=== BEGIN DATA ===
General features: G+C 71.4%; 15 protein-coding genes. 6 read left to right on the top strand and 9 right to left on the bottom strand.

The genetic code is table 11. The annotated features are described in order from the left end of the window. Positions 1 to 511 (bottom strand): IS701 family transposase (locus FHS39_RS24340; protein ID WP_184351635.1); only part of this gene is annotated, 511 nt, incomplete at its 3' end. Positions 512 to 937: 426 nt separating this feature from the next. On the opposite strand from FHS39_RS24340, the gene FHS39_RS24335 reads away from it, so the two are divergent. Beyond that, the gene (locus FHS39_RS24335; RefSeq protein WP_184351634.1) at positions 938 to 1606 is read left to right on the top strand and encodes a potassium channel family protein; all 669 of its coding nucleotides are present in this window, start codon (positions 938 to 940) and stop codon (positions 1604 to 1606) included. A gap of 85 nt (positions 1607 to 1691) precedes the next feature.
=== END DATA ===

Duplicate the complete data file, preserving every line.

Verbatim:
General features: G+C 71.4%; 15 protein-coding genes. 6 read left to right on the top strand and 9 right to left on the bottom strand.

The genetic code is table 11. The annotated features are described in order from the left end of the window. Positions 1 to 511 (bottom strand): IS701 family transposase (locus FHS39_RS24340; protein ID WP_184351635.1); only part of this gene is annotated, 511 nt, incomplete at its 3' end. Positions 512 to 937: 426 nt separating this feature from the next. On the opposite strand from FHS39_RS24340, the gene FHS39_RS24335 reads away from it, so the two are divergent. Beyond that, the gene (locus FHS39_RS24335; RefSeq protein WP_184351634.1) at positions 938 to 1606 is read left to right on the top strand and encodes a potassium channel family protein; all 669 of its coding nucleotides are present in this window, start codon (positions 938 to 940) and stop codon (positions 1604 to 1606) included. A gap of 85 nt (positions 1607 to 1691) precedes the next feature.